Queensland

Mary MacKillop and five other Sisters of St Joseph arrived in Queensland on 31 December, 1869, at the invitation of James Quinn, first Catholic bishop of Brisbane and founder of the Catholic Education system in Queensland.

Allora Schoolroom

The Sisters offered Catholic education to the children of the working class in cities and isolated settlements according to the Woods-MacKillop system of parish-based schools. By mid-January 1870 the Josephites were teaching at St Mary’s School, South Brisbane, and by July they had opened three more schools, two in Brisbane and the other one in the country town of Maryborough.

During the next ten years the Sisters established fourteen schools, an orphanage at Mackay and were teaching about half of the total number of children attending Catholic schools in the diocese. Seventy-nine Sisters had worked in the colony and of these over sixty had joined the Sisterhood in Queensland.

These ten years, however, were marred by a controversy with Bishop Quinn over the Sisters’ style of government which placed the responsibility for the internal administration of the Sisterhood with the Sisters themselves rather than with the bishop of the diocese. This controversy culminated with Bishop Quinn asking them to leave his diocese. Although many of the laity petitioned the bishop to allow the Sisters to remain, the bishop refused, and in mid-July 1880 the last community of Josephites left the diocese of Brisbane.

Nundah School Circa 1930

The Sisters of St Joseph returned to Queensland in 1900, not to Brisbane, but to a country town, Clermont, in the newly formed diocese of Rockhampton. In a letter to all the Sisters, Mary MacKillop shared her happiness: ‘I am glad to think the Sisters will be back in dear old Queensland, once more.’ Between 1902 and 1915 five more schools were opened in the diocese: Alpha (1902), Cloncurry (1910), Wandal (1912), Mt Chalmers (1913), and Richmond (1915). It was not until 1915 that the Sisters were invited to return to the Archdiocese of Brisbane, and in 1916 they opened Catholic schools at Nundah, a working class suburb of Brisbane, and also in the country towns of Allora and Pittsworth on the Darling Downs.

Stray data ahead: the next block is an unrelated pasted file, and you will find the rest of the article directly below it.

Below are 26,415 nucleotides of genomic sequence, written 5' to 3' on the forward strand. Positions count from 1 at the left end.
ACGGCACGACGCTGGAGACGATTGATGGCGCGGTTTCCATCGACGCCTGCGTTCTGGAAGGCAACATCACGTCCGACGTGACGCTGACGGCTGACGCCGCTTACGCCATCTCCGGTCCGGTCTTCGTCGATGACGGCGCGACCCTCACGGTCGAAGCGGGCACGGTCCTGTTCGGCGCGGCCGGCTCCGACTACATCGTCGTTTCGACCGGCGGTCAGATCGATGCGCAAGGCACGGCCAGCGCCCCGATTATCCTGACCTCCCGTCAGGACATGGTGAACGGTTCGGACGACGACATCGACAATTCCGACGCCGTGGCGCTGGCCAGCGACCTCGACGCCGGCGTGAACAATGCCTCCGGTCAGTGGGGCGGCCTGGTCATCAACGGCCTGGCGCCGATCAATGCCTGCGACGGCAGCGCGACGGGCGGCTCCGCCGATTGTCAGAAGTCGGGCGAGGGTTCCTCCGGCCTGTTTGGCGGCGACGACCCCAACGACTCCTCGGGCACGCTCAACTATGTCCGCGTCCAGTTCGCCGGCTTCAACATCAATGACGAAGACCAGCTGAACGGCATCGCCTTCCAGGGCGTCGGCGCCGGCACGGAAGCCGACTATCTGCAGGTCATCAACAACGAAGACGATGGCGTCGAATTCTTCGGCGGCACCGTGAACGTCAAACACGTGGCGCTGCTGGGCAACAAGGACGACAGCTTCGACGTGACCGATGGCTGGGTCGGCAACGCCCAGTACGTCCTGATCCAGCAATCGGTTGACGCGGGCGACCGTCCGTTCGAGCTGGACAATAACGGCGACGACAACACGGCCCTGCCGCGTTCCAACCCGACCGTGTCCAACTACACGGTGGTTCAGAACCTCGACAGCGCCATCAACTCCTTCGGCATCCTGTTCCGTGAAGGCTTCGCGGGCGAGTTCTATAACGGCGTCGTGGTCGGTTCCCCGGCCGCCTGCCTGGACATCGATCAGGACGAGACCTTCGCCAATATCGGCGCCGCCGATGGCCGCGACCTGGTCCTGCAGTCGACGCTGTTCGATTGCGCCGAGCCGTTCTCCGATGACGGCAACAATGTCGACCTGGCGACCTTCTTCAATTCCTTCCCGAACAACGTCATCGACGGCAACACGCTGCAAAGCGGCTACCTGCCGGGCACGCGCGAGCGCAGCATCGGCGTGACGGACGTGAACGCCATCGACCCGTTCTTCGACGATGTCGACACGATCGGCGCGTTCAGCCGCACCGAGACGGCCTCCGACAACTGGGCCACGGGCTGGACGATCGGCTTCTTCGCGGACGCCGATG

After 1916 the provision of Catholic education became a pastoral priority of the bishops, and the Sisters of St Joseph were invited to open schools in the newly formed parishes in the cities and in the outback towns.

Nundah 1916

Between 1870 and 2003, the Josephites opened sixty-nine Parish primary schools, forty-six of which are still continuing, five Parish secondary schools, and ‘Corpus Christi College,’ renamed Mary MacKillop College, Nundah, a secondary school owned by the Congregation that is now part of Archdiocesan Catholic Education System.

Over five hundred Sisters have devoted their lives to sharing in the Josephite ministry in Queensland. Besides teaching in schools and private music centres, the Sisters have taught  faith education to children in state schools, cared for mothers and families in need, looked after and cooked for children in outback boarding schools,  served as pastoral associates in parishes, chaplains to the gaols and hospitals, counsellors to those in need, worked in partnership with indigenous people, offered spiritual direction and retreats and nursed and cared for the frail aged.

In 1995 the Archdiocese of Brisbane commissioned a Shrine to Mary MacKillop in St Stephen’s Chapel. Mary MacKillop had worshipped at this church, the oldest Catholic Church in Brisbane. In 2009 the Archbishop announced Saint Mary of the Cross MacKillop as the Patroness of the Archdiocese of Brisbane. The Canonisation of Mary MacKillop was celebrated in every diocese of Queensland and in November 2010 the Premier hosted a state reception in recognition of the significant contribution made by St Mary MacKillop and the Sisters of St Joseph in the areas of education, church and civic participation throughout Queensland.

 

Page last updated June 2016